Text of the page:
Suicide is generally excluded from the Workers' Compensation Act (“WCA”) as an “intentionally self-inflicted injury” under OCGA § 34-9-17(a).   This Court, however, has recognized that:

suicide does not ipso facto preclude compensation where [the compensable] injury is its proximate cause;  that is, where it is caused by severe pain and despair proximately resulting from the accident sufficient to cause a disturbance of the mind and the overriding of normal judgment to the extent that the act, although “purposeful” is found to be not “intentional.”

McDonald v. Atlantic Steel Co., 133 Ga.App. 157, 158(2), 210 S.E.2d 344 (1974).

The ALJ and the Board both found that Mr. Lassiter's tinnitis resulted from the automobile accident.   They further concluded that the tinnitis so deprived Mr. Lassiter of his normal judgment that his suicide could not be considered intentional.   The trial court affirmed the award after finding that these conclusions were supported by the evidence.

 On appeal, Bayer and Pacific argue that because the McDonald court used the term “proximate cause,” the relevant question was whether the accident “proximately caused” Mr. Lassiter's suicide.   They further argue that in addressing this question the trial court erred by failing to consider and apply this Court's decision in Dry Storage Corp. v. Piscopo, 249 Ga.App. 898, 900, 550 S.E.2d 419 (2001), which held that a suicide allegedly resulting from a tortfeasor's negligence is not viewed as a reasonably foreseeable consequence of that negligence.

 The problem with this argument is twofold.   First, it attempts to impose standards of tort law on a workers' compensation claim.   Such an imposition would defeat the dual purpose of the WCA.  OCGA § 34-9-1 et seq.   The WCA was enacted “to alleviate the suffering of injured workers and their families by providing immediate and certain financial assistance, regardless of whether the injury resulted from the fault of the employer, as long as the injury arose out of and in the course of employment.”  Travelers Ins. Co. v. Southern Elec., 209 Ga.App. 718, 719(1), 434 S.E.2d 507 (1993).   The WCA also benefits employers by immunizing them from tort claims arising out of injuries suffered by a worker during the course of his employment.   See OCGA § 34-9-11.   This immunity protects employers from excessive damage awards and relieves them of liability for traditional tort claims such as loss of consortium and pain and suffering.   See Doss v. Food Lion, 267 Ga. 312, 313(2), 477 S.E.2d 577 (1996)  (The employers' immunity represents “the quid pro quo for workers receiving a guarantee of prompt benefits for work-related injuries without regard to fault or common-law defenses and without the delay inherent in tort litigation.”).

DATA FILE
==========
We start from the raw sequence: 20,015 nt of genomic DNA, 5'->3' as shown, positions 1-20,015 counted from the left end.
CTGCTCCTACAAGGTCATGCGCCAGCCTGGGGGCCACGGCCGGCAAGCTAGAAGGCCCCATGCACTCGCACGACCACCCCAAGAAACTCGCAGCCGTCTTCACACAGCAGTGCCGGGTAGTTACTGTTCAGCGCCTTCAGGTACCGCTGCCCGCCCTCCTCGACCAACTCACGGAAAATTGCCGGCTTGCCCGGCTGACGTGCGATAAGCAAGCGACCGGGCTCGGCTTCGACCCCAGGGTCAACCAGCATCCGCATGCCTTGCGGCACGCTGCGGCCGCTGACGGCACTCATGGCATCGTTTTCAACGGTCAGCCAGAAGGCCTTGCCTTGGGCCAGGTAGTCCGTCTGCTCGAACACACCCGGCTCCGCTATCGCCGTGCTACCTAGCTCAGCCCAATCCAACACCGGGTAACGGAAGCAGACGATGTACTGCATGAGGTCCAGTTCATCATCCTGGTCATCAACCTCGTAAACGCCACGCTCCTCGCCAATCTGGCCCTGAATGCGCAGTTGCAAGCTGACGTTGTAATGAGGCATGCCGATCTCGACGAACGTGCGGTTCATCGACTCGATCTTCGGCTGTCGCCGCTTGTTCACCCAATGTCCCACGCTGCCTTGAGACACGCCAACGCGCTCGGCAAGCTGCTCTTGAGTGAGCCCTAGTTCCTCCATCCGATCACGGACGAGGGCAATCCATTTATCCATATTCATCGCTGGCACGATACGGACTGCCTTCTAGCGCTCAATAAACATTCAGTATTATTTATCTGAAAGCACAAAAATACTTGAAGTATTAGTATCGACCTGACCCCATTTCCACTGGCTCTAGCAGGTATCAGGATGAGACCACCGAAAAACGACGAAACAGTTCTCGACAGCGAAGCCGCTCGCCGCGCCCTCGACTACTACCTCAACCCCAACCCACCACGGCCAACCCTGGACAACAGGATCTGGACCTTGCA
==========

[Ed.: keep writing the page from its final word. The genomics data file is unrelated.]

Since injured workers and their employers are both burdened by the financial costs and the delay associated with traditional tort actions, the WCA was “enacted to avoid the evils which actions for torts had entailed.”   Slaten v. Travelers Ins. Co., 197 Ga. 1, 2, 28 S.E.2d 280 (1943).   To that end, the Act supplanted the common law of torts, so that an “employee need not show any fault on the part of the employer.   The employer likewise may not defend the action by proving its lack of negligence, the employee's contributory negligence, or assumption of the risk.”  Pardue v. Ruiz, 263 Ga. 146, 148, 429 S.E.2d 912 (1993).   In short, the WCA was deliberately designed to exclude traditional tort concepts such as negligence and causation, so long as the injury “arose out of and in the course of employment.”   See Travelers Ins. Co. v. Southern Elec., supra.

In light of the purpose and design of the WCA, the question of whether Mr. Lassiter's suicide was a reasonably foreseeable result of his automobile accident is irrelevant to the current action.   That issue would be relevant only in a wrongful death action brought against an alleged tortfeasor.   Moreover, under Piscopo, any finding that Mr. Lassiter's suicide constituted an unforeseeable intervening cause would serve only to relieve the tortfeasor of liability;  it would have no bearing on the question of whether Mr. Lassiter's death is compensable under the WCA.

The second problem with Bayer and Pacific's argument is that it misconstrues the McDonald court's use of the term “proximate cause.”   Under McDonald, the threshold question is whether the tinnitis (rather than the suicide) “proximately resulted” from the accident.   Having found that it was a compensable injury, McDonald then required the Board to determine whether the emotional and physical effects of the tinnitis caused Mr. Lassiter to be so devoid of his normal judgment that his conduct in taking his life could not be viewed as intentional under OCGA § 34-9-17(a).   The ALJ, the Board, and the trial court each answered that question affirmatively, and the evidence is sufficient to support this conclusion.

Judgment affirmed.

MILLER, Judge.

JOHNSON, P.J., and ELLINGTON, J. concur.